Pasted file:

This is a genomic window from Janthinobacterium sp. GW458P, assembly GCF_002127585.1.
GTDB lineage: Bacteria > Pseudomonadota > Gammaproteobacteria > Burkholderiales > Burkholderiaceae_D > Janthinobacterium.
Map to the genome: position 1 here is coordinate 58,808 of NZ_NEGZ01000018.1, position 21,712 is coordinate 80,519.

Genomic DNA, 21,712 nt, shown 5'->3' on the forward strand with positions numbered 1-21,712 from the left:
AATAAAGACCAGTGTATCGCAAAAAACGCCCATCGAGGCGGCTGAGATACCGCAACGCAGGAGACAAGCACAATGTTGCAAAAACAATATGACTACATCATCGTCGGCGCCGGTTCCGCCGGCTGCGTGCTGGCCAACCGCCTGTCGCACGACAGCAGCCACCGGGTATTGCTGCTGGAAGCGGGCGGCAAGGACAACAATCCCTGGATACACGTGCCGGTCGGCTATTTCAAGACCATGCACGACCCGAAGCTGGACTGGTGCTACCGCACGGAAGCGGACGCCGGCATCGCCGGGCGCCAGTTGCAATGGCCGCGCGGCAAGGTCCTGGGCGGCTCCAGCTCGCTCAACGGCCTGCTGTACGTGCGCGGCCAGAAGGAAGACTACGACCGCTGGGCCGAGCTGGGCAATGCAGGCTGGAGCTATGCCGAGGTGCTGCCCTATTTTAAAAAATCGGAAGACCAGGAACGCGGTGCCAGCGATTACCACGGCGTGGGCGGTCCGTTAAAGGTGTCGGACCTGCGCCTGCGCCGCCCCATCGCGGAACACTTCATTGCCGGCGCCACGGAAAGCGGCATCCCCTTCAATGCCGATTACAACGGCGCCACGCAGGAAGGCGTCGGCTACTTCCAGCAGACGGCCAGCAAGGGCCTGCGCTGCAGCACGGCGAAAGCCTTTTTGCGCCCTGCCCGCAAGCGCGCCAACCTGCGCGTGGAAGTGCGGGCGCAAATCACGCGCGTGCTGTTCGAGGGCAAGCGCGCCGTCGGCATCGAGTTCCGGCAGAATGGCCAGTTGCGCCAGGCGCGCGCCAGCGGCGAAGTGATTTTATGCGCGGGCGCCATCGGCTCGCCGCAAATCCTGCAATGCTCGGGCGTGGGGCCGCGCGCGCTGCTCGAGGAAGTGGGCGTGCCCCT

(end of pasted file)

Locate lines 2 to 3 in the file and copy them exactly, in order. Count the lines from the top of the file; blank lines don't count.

GTDB lineage: Bacteria > Pseudomonadota > Gammaproteobacteria > Burkholderiales > Burkholderiaceae_D > Janthinobacterium.
Map to the genome: position 1 here is coordinate 58,808 of NZ_NEGZ01000018.1, position 21,712 is coordinate 80,519.